Merritt Wever and Domhnall Gleeson are no strangers in this Phoebe Waller-Bridge exec-produced train-set comedy/drama


Source: HBO/Ken Woroner


Run is high on its own elevated concept. Two former lovers, played by Merritt Wever and Domhnall Gleason at their most disarming, fulfil a college pact by texting that titular word to each other and immediately dropping everything – careers, families and lack thereof – to go on the lam, on Amtrak. In other words, it mines the rather attractive notion that there is no problem so big you can’t run away from it (Covid-19 excepted).

Showrunner Vicky Jones is blessed with the combined charisma of Merritt Wever and Domhnall Gleason at his most relaxed - which is to say, his best – to fire up Run’s engines

It takes showrunner Vicky Jones, a long-time collaborator of Phoebe Waller-Bridge (who executive produces Run and has a recurring role) a good half of her 7x30 minute episodes to hurdle the archness of that set-up and get down to the business of making entertainment, finally delivering on the show’s billing as a comedy/drama around the episode three mark (appropriately entitled ’F***k’). Run would clearly like to go the distance, and probably has story arcs sketched into infinity, but Jones is essentially asking viewers to tune in for the warm-up with the first flirty, under-powered installments. Made by eOne for HBO (Sky Atlantic in the UK), the show is sold globally by Warner Bros Int TV Distribution, with the promise that the wait is worth it.

Any future series will require more muscle from the onset, but Jones is blessed with the combined charisma of Wever (Nurse Jackie, Unbelievable) and Irish actor Gleason at his most relaxed - which is to say, his best – to fire up Run’s engines. These two fine performers play frustrated thirtysomethings who have absolutely no physical baggage as they board the train to Chicago at Grand Central Station, but are packing at least a carriage worth of emotional luggage for the journey.

Jones, who has collaborated with Waller-Bridge as far back as directing the original Edinburgh stage show of Fleabag, makes the wholly entertaining decision to set this initially flirtatious comedy almost entirely on trains, bringing a wealth of collective memory to the lover’s seats from the passion of Shanghai Express to the drama of Strangers On A Train and the comedy of Some Like It Hot. It’s an amusing set-up, and mined further by interludes in a carriage bar and a “roomette” as revelations are teased out and the former lovers dance around crossing their sexual Rubicon. Unlike the train, though, the show appears to be going precisely nowhere until Archie Panjabi makes an appearance in Episode Three during a Chicago layover, to be followed by Waller-Bridge in Five. And finally, we have speed; at last some edgy momentum.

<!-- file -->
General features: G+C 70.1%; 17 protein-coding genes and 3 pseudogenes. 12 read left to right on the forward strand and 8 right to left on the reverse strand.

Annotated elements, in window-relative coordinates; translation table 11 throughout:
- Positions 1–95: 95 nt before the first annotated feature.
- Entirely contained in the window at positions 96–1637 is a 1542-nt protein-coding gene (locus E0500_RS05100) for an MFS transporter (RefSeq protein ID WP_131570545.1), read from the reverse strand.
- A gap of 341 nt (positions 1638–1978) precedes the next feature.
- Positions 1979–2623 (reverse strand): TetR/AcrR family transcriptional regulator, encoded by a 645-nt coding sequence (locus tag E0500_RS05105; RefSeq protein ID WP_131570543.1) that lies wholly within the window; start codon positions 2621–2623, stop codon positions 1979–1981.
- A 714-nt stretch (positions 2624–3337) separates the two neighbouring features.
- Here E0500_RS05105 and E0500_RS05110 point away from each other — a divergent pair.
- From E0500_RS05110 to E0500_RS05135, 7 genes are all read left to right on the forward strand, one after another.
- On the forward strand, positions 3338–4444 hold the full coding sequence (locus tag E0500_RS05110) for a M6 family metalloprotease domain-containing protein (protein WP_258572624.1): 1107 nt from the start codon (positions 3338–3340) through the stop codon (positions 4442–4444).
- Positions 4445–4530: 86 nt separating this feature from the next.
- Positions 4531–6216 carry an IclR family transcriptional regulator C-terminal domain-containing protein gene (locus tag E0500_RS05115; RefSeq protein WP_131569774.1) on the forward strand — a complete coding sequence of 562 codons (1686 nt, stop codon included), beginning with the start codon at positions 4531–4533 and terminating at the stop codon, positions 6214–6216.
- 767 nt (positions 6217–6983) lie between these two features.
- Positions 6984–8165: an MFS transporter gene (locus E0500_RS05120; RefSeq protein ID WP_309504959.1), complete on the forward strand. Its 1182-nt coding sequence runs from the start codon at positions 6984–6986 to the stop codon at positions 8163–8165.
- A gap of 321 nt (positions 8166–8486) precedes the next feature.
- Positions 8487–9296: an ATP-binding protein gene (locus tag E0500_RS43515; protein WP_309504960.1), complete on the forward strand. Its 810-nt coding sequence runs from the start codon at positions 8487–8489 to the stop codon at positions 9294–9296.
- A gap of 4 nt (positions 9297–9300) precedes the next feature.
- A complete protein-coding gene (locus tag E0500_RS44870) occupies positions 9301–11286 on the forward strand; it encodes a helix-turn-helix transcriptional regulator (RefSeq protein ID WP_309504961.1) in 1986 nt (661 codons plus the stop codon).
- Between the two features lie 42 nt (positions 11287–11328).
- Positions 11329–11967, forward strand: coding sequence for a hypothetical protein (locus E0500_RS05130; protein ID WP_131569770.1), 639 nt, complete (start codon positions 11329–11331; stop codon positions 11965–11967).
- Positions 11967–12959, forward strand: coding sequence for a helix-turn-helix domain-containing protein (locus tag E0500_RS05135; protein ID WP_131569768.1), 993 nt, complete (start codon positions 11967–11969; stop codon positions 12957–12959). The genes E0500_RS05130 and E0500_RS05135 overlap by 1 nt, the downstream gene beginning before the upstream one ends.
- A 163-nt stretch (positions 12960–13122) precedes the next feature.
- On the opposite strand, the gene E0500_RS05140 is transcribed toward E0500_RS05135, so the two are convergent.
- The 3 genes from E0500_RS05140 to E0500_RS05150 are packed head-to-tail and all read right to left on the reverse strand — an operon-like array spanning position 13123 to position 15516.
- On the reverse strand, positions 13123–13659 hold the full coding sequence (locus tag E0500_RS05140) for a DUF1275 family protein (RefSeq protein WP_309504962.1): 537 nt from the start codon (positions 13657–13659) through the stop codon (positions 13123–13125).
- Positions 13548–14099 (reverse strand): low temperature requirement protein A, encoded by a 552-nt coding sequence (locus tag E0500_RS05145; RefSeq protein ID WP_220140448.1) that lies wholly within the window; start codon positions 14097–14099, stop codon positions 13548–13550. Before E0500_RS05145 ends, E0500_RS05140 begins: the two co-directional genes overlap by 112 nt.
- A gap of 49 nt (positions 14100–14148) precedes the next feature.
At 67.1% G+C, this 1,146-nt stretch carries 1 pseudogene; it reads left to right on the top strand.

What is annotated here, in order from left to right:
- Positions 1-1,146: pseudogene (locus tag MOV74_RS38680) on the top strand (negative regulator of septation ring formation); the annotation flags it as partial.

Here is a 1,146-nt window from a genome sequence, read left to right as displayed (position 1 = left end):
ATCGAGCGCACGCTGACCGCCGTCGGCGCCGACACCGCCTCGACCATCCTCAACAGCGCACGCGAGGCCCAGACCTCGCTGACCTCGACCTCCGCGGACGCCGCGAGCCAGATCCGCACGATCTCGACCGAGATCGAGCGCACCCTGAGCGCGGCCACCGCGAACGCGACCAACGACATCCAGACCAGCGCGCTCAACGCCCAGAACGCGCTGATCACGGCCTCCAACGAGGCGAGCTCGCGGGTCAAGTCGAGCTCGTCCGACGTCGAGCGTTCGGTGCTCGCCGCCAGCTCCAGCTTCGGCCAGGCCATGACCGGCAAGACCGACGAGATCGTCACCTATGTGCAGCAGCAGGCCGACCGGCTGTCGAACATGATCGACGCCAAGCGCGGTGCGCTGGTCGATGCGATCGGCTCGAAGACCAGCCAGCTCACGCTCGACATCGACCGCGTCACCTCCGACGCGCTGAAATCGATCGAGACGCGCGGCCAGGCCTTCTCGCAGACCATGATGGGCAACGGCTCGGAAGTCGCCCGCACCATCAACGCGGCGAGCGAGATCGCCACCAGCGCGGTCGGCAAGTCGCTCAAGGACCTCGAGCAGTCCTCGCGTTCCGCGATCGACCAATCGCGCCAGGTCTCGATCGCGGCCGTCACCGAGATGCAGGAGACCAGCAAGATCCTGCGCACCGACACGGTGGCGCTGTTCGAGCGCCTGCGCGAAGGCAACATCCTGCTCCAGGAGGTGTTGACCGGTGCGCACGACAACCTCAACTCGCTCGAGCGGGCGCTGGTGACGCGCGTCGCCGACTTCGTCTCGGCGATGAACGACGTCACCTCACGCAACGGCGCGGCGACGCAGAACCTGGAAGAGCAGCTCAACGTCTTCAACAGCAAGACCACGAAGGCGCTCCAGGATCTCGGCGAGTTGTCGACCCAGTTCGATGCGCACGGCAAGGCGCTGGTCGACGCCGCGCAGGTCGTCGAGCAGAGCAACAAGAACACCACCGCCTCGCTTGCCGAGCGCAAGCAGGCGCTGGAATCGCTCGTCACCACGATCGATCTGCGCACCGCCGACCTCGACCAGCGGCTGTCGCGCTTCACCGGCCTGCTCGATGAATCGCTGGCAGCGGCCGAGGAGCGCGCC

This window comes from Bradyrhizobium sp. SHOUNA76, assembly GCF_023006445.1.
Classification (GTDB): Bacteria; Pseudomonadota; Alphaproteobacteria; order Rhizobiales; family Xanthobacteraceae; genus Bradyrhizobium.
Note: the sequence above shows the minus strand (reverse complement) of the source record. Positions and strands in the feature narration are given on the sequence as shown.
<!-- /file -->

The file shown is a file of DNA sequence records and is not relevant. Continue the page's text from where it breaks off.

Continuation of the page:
Wever plays bored housewife Ruby Richardson, first seen sitting in her car outside a suburban branch of Target clutching her new yoga mat as the only hope for a future when all she clearly wants is her past back, in all its slimline, sexy glory. Gleason is the initially more-mysterious Billy Johnson, who, we will soon learn, is a successful self-help guru being stalked by a person called Fiona. Ruby and Billy were together in college, some 17 years ago, and that’s where the ‘Run’ pact originated. Now, they’ve acted on their impulse but, for no other reason past spinning out the plot, refuse to discuss why as they resume an easily adversarial, feisty, bantering, sexy relationship. Clearly they were made for each other: what went wrong?

Emmy-nominated Kate Dennis (The Handmaid’s Tale) directs the first three episodes of Run with a light touch, yet brings a richness to some settings, particularly the length and breadth of her train. And the show’s intro, with Wever in a suburban car park, is a clever mesh of cutting and angles. Any director is going to find it hard to keep lovers on the edge of consummation for this long, particularly in episodic TV, and with nothing else in the tank. But Jones, who was script editor on Fleabag as well as writing an episode of Killing Eve, seems happy to accrue debts which later episodes will need to pay back. Let’s face it, though: it has been almost exactly a year since Fleabag 2 finished on that note, and Killing Eve just hasn’t been the same, so there’s an appetite for anything from the PWB stable right now. And the viewing world certainly has the time to give Jones to step up from the wings.

Production companies: Eone for HBO/Sky Atlantic

International distribution: Warner Bros International Television Distribution

Creator, executive producer: Vicky Jones

Executive producers: Vicky Jones, Kate Dennis, Jenny Robins, Phoebe Waller-Bridge, Emily Leo, Oliver Roskill.

Main cast: Merritt Wever, Domhnall Gleason, Archie Panjabi, Phoebe Waller-Bridge